'sur_name': 'Gil',
         'company': 'Yaco Sistemas',
         'email_address': 'lgs@yaco.es',
         'contact_type': 'technical'},
        {'given_name': 'Angel',
         'sur_name': 'Fernandez',
         'company': 'Yaco Sistemas',
         'email_address': 'angel@yaco.es',
         'contact_type': 'administrative'},
        ],
    # you can set multilanguage information here
    'organization': {
        'name': [('Yaco Sistemas', 'es'), ('Yaco Systems', 'en')],
        'display_name': [('Yaco', 'es'), ('Yaco', 'en')],
        'url': [('http://www.yaco.es', 'es'), ('http://www.yaco.com', 'en')],
        },
    }

.. note::

  Please check the `PySAML2 documentation`_ for more information about
  these and other configuration options.

.. _`PySAML2 documentation`: http://pysaml2.readthedocs.io/en/latest/

There are several external files and directories you have to create according
to this configuration.

The xmlsec1 binary was mentioned in the installation section. Here, in the
configuration part you just need to put the full path to xmlsec1 so PySAML2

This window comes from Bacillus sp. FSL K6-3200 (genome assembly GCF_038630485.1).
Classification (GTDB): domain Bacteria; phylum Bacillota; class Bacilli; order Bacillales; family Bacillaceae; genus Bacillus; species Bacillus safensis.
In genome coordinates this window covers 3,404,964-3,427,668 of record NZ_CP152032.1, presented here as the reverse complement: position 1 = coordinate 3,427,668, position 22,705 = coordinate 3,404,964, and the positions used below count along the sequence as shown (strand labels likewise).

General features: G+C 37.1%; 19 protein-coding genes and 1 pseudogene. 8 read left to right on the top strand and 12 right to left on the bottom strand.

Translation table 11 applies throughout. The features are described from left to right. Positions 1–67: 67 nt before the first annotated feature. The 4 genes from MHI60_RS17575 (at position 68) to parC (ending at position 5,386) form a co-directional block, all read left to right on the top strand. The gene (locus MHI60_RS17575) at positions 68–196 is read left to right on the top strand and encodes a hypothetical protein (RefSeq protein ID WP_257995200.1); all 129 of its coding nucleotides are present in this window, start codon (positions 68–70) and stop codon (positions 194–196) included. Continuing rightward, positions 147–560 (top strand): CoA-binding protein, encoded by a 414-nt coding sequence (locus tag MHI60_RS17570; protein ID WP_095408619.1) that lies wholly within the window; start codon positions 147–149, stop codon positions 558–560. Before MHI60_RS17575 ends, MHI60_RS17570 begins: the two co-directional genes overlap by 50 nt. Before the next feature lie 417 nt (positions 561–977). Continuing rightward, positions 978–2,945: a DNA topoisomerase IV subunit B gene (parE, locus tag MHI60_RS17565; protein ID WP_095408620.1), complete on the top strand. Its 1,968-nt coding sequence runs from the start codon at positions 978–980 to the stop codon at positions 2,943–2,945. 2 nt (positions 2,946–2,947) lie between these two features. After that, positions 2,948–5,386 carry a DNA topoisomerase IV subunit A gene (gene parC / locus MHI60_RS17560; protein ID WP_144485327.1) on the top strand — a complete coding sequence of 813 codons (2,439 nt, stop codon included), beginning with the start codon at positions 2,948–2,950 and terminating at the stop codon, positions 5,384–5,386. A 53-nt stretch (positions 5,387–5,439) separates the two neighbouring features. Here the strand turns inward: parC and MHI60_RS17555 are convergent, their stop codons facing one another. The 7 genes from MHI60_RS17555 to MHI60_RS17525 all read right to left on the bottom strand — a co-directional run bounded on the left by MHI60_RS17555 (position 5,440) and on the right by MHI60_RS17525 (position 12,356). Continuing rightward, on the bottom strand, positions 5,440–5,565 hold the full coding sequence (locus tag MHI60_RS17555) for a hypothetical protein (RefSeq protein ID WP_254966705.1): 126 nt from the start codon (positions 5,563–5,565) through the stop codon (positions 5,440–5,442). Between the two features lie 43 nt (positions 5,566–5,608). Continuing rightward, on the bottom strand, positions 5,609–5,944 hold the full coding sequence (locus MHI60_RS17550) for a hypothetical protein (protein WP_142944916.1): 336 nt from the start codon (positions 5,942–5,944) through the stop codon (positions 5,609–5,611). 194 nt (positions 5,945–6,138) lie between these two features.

can call it as it needs.

The ``attribute_map_dir`` points to a directory with attribute mappings that
are used to translate user attribute names from several standards. It's usually
safe to just copy the default PySAML2 attribute maps that you can find in the
``tests/attributemaps`` directory of the source distribution.

The ``metadata`` option is a dictionary where you can define several types of
metadata for remote entities. Usually the easiest type is the ``local`` where
you just put the name of a local XML file with the contents of the remote
entities metadata. This XML file should be in the SAML2 metadata format.

The ``key_file`` and ``cert_file`` options reference the two parts of a